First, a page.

The event has a lunch break from 12:30 to 1:15 which see all archers stop shooting and walking back to the entrance for lunch. Though this can be disruptive and I’m not a fan of lunch breaks, it is necessary at this clubs grounds due to the geography being such as catering is at one end of the wood and you only pass it once. We were very fortunate in being near catering when the lunch horn went off.

Long down hill shot

Long down hill shot

3D target in valley floor

3D target in valley floor

A couple of shots I think  worth mentioning were the downhill bedded antelope, along with our first target an uphill lion right at the end of the wood.

First shot of the day

First shot of the day, 3D cat between the trees.

The 36 target course was a mix of 3D and paper targets.

3D Dragon emerges from an egg

3D Dragon emerges from an egg

3d fish behind log

3D Fish behind log on the river bank

Speaking with a couple of Lyme Valley club members the course had been set by new coarse layers and I think they did a pretty good job. There were a number of challenging shots, offering up and downhill challenges for all, something that not many clubs can offer. Personally I think with a couple of small changes to the route or standing places for groups it might be even better and feeling less cramped between targets.

Jim chatting with Sharon before we start.

Jim chatting with Sharon before we start.

If you want to experience a different course with ups and downs then Lyme Valley is a good course to go for, just be aware it can be quite physically demanding to be going up and down the slopes. Though I think Sharon and I were feeling tired before starting, having spent the Saturday from walking round Derbyshire woods scouting shots for the 3D championships.

Sharon on the Last shot of the day

Sharon on the Last shot of the day

Despite feeling tired Sharon shot really well, winning ladies AFB. I even managed to scrape a third in gents AFB. Once again our thanks to Paul and Claire for their company and to all of Lyme Valley for their hard work. All contributing to a lovely day out shooting, made it good to be back.

Thanks for reading

Instinctive Archery – is that the right description?

Sharon on the range

Sharon on the range

Lots has been written over the years and probably will be for years to comes on the theory of what instinctive archery is. Often the authors of articles or books try to define what they view as instinctive shooting, this means there are countless definitions on YouTube, the net, archery books etc. these range from subconscious gapping to shooting without thinking. Many archers question if there is actually anything that is truly instinctive about it.

I recently watched a YouTube video by Jim Grizzly Kent (https://www.youtube.com/watch?v=rDCldJ_YqMk&t=2s) and he used the phrase intuitive archery and this stuck with me.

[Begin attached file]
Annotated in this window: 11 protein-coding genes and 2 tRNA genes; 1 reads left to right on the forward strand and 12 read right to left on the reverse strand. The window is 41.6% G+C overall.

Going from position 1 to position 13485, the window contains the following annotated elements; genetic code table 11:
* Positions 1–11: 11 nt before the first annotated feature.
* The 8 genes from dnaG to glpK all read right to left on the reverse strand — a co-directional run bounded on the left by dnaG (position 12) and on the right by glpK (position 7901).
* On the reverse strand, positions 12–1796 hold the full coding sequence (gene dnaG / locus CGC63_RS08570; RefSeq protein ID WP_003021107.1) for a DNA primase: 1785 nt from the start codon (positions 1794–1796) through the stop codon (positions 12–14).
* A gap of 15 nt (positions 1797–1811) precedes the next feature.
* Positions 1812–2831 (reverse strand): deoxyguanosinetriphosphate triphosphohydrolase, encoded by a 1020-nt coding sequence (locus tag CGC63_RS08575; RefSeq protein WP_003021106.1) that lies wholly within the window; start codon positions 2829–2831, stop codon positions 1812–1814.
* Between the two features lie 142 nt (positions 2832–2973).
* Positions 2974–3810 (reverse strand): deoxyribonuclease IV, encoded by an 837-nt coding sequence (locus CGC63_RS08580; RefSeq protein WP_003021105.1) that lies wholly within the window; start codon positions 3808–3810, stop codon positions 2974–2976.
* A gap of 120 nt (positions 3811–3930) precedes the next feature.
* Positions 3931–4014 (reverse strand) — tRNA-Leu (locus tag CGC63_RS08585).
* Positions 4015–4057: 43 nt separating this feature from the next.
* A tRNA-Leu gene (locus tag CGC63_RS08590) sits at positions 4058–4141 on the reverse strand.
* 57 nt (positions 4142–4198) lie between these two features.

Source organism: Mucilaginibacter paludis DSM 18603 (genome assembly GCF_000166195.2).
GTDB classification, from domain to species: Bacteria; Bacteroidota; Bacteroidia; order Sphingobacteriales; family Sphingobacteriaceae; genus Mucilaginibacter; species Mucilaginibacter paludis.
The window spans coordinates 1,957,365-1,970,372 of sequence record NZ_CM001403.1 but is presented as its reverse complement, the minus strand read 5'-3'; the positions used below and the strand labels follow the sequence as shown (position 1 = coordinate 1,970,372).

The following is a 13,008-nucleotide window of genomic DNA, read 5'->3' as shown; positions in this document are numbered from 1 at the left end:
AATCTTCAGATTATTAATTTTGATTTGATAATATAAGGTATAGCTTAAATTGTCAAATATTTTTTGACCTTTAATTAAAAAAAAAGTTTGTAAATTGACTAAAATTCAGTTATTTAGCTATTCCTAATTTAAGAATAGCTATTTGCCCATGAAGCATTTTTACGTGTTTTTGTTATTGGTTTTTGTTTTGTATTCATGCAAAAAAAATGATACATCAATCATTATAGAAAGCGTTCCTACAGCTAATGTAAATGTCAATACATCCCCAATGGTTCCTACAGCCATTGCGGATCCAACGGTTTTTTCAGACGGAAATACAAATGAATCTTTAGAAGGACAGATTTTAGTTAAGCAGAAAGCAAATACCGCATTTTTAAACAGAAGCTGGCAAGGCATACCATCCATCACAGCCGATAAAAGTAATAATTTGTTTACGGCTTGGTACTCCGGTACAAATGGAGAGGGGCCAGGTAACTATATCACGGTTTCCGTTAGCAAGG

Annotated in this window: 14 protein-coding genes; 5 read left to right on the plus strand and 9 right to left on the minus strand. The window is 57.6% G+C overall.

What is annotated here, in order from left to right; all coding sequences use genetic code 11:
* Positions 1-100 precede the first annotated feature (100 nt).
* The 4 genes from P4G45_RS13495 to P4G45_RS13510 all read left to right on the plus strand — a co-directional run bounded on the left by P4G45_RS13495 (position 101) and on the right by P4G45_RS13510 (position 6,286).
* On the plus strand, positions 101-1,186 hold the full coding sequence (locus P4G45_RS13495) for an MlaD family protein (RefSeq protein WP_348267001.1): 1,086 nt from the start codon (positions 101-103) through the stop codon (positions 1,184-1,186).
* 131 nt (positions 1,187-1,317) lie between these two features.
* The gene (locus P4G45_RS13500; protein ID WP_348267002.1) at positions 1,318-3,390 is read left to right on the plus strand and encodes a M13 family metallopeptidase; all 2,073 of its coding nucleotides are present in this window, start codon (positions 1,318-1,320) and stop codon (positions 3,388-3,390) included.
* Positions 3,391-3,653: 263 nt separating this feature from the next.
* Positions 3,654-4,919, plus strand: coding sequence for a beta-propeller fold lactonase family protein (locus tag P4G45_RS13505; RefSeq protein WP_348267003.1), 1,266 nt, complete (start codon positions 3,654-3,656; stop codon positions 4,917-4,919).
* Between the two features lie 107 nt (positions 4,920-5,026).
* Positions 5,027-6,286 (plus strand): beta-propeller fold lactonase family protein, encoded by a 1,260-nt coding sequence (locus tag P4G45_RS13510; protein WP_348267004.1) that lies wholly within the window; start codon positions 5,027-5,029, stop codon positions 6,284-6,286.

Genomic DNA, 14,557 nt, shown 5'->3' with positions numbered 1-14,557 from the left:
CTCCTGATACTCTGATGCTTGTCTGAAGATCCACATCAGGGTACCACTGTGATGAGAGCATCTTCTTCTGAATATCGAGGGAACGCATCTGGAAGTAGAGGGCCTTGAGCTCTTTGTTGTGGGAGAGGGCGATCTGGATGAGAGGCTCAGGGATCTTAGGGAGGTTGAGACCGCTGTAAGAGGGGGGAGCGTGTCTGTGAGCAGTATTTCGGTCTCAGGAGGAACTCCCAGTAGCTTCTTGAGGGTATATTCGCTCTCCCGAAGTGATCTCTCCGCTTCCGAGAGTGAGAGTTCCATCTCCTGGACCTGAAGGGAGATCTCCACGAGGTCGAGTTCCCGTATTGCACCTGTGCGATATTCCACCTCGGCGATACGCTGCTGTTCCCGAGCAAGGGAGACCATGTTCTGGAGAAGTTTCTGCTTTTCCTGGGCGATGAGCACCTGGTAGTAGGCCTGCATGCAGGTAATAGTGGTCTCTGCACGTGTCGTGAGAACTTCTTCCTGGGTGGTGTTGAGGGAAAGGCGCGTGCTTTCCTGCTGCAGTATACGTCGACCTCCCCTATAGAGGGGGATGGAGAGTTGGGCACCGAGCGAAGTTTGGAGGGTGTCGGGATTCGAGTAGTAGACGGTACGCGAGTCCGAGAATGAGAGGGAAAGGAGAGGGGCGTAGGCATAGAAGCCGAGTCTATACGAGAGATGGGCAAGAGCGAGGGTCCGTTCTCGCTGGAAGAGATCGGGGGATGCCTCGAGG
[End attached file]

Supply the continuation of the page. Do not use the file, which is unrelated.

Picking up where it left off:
The reason I think it did was a couple of days earlier I’d been helping a friend who gap shoots set up his bow. He’s recently had to drop his bow draw weight due to an ongoing shoulder injury and had bought some new limbs of a different and lighter poundage to his old ones. Since we have a range which allows archers to shoot back to 40 yards plus it seemed a logical location to help him get himself sorted.

I was watching Steve shoot, noting the arrow flight, release, noting down where the arrows fell for each shot. All starting at 5 yards and moving back in increments of 5 yards. I’d give him feedback on whether I saw him throw his arm or not get a clean release on the shot which would give a false reading etc.

view of the range

view of the range

Just so you know Steve shoots barebow under the NFAS banner, this means he is not using a sight on his bow, but can use metal or carbon arrows. In Steve’s case he shoots carbon arrows off a very nice Andy Soars Black Brook take down recurve bow.

During the process Steve explained how at 5 yards he would be aiming say an inch or so below the spot, then at 10 yards it might be half inch below, 20 yards it might be point on. This went on all the way back to 50 yards, with him shooting three arrows at each distance, then taking a break before shooting another three. With me noting the distance and observing his form on each shot.

It was as he said at this stage a very conscious process of working out and focusing on aiming but as he said. “The more familiar I become with shooting the new limbs, the less conscious the aiming will be. I’ll stop having to think I need to be 3 inches above”

For me it was interesting for two reasons.

Firstly from a coaching perspective, hearing how he explains his approach and process, along watching him execute this shot. Steve is very good at explaining his shooting cycle and stages.

Secondly from an instinctive archers viewpoint it was interesting to hear his explanations of how he gaps and works out how to aim or rather where to aim.

One advantage to this process of shooting Steve highlighted was it gives the archer a fall back plan if for any reason they to take a break from shooting due to work / life / health reasons. Their gaps will remain the same (so long as the arrow specs, draw dynamic and limbs are the same). The downside of this technique I’ve been able to identify cover consistency of the archer or equipment. Like all archers you must ensure you can perform your shoot cycle consistently.

If you change your arrow spec this may and probably will affect your gaps as a heavier arrow would fall faster so for longer shots you’d aim higher.

From my viewpoint

Whilst I don’t gap shot I do know that when I shoot I try and do a couple of things.

On longer shots I try to envisage the arrow flight to the target. How it will climb and fall hopefully into where I’m wanting it to land.

Shorter shots I know how it will appear in the target as if by magic. A friend when he saw me shot once said you don’t anchor you draw up set and release in one movement, which is something I know I do when either at short shots or when I’ve been practising a lot and on form.

I know when I stop shooting for a couple of weeks or longer then my eye, subconscious distance judgement, instinctive aiming  or whatever you want to call it goes and I feel I’m a bit rusty.

Anyway I thought some of you might find this interesting, have a look at Jims video and a read of the different authors thoughts on instinctive and a gap shooting.

Thanks for reading.